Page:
But it’s not only that hedge funds are opaque — it’s that they also have barriers to the investors getting their money out. They commit to having their money tied up for certain periods of time. I keep harping on illiquidity, which has its uses (going back to the TIAA-CREF theme – for one of its core products, a retirement annuity account, the fastest you can get all of your money out from it is over a 9 year period. There are good reasons for this.)

But the question becomes how good of an idea is having a bunch of one’s portfolio being illiquid if the pensions they’re covering are underfunded?

And how underfunded is Calpers? The most recent funded ratio was about 70%, which isn’t Illinois-levels of underfundedness, but it’s far from whole.

They’re not in asset death spiral territory, but liquidity can be an issue, especially if they have various entities declaring bankruptcy, trying to write down pension debts. They’re going to need cash flow.

Steve Denning at Forbes on the move:

The announcement is dramatic for three reasons. First, Calpers’ size: it is the largest U.S. public pension plan, with some $300 billion in investments and benefits for nearly two million current and retired police officers, firefighters and other public employees.

Second, since Calpers was an early adopter of alternative investment vehicles like hedge funds and led the way for other public funds to invest in them, Calpers’ disillusionment will send shock waves through the community of public funds.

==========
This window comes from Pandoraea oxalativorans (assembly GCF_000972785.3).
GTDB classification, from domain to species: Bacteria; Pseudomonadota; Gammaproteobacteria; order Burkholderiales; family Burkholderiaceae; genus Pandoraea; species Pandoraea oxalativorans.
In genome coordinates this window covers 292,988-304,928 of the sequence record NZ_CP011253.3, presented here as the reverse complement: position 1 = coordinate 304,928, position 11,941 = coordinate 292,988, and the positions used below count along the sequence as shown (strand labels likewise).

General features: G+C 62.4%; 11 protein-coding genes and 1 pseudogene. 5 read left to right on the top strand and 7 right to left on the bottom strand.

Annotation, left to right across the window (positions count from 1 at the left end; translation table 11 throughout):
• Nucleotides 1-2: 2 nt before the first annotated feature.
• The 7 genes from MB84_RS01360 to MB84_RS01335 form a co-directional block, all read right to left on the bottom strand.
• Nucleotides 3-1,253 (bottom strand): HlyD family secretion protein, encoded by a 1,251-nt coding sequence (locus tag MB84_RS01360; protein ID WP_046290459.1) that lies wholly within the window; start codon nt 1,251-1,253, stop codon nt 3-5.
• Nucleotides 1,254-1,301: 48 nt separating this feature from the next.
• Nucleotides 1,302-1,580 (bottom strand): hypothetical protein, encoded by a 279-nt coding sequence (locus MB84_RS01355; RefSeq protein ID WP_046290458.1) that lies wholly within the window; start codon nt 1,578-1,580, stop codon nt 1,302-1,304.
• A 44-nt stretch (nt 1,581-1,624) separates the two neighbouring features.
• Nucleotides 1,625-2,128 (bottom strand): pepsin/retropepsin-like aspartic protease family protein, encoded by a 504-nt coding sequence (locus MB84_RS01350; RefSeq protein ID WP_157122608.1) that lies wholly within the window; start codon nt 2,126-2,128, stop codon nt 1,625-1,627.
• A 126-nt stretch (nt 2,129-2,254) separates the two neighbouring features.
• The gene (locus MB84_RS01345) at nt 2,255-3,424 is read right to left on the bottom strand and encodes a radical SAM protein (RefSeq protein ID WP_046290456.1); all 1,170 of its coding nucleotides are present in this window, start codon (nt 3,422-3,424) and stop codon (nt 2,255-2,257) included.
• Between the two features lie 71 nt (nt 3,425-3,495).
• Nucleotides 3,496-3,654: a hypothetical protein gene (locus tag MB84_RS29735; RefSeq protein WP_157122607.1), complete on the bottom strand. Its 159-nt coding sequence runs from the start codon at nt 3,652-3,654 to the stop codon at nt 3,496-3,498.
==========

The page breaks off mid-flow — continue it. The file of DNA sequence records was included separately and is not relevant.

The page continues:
Finally, Calpers is a general trendsetter for other public plans in all areas. If Calpers pulls out of hedge funds, other institutional investors in cities and states are likely to follow suit.

Public pensions began investing in hedge funds about ten years ago as they tried to close an emerging gap between likely future returns and future obligations to retirees. In the fine tradition of Las Vegas card sharps, hedge fund managers offered fabulous gains and pension funds succumbed to the lure.

The International Monetary Fund IMF has called the practice “gambling on resurrection.” Investing by pension funds in hedge funds was for the most part a feint to conceal the underlying poor performance, or even insolvency of the funds. According to an IMF report issued last year, the moves are part of an alarming trend.

Gambling on resurrection is what happens when a fund starts running into financial trouble. The responsible thing for pension fund managers would be to face up to the problem and discuss what to do, accepting the possibility that they may be held accountable for creating the problem.

Yves Smith at Naked Capitalism:

Now admittedly, on paper, this was not a hard decision for CalPERS. A 1.5% allocation was not enough to have much impact on CaLPERS’ portfolio. CalPERS has finally recognized what was widely known in 2006: hedge funds do not deliver their promised overperformance, nor do they succeed in dampening volatility of returns enough to justify their eyepopping fees.